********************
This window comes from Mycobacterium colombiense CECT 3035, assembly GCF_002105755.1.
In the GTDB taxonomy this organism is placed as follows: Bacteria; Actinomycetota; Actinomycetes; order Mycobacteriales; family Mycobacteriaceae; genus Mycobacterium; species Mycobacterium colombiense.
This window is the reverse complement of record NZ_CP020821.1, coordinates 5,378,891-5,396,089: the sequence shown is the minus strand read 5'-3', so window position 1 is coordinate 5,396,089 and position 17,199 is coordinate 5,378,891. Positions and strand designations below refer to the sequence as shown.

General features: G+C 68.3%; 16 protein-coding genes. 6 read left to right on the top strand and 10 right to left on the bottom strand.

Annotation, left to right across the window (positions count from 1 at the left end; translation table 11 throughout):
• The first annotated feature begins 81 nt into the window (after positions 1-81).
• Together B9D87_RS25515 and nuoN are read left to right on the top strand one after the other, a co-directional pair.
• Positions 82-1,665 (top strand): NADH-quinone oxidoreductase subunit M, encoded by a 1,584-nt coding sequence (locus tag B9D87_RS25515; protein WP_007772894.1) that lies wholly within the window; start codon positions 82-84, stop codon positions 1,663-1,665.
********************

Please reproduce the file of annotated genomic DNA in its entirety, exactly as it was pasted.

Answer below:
This window comes from Mycobacterium colombiense CECT 3035, assembly GCF_002105755.1.
In the GTDB taxonomy this organism is placed as follows: Bacteria; Actinomycetota; Actinomycetes; order Mycobacteriales; family Mycobacteriaceae; genus Mycobacterium; species Mycobacterium colombiense.
This window is the reverse complement of record NZ_CP020821.1, coordinates 5,378,891-5,396,089: the sequence shown is the minus strand read 5'-3', so window position 1 is coordinate 5,396,089 and position 17,199 is coordinate 5,378,891. Positions and strand designations below refer to the sequence as shown.

General features: G+C 68.3%; 16 protein-coding genes. 6 read left to right on the top strand and 10 right to left on the bottom strand.

Annotation, left to right across the window (positions count from 1 at the left end; translation table 11 throughout):
• The first annotated feature begins 81 nt into the window (after positions 1-81).
• Together B9D87_RS25515 and nuoN are read left to right on the top strand one after the other, a co-directional pair.
• Positions 82-1,665 (top strand): NADH-quinone oxidoreductase subunit M, encoded by a 1,584-nt coding sequence (locus tag B9D87_RS25515; protein WP_007772894.1) that lies wholly within the window; start codon positions 82-84, stop codon positions 1,663-1,665.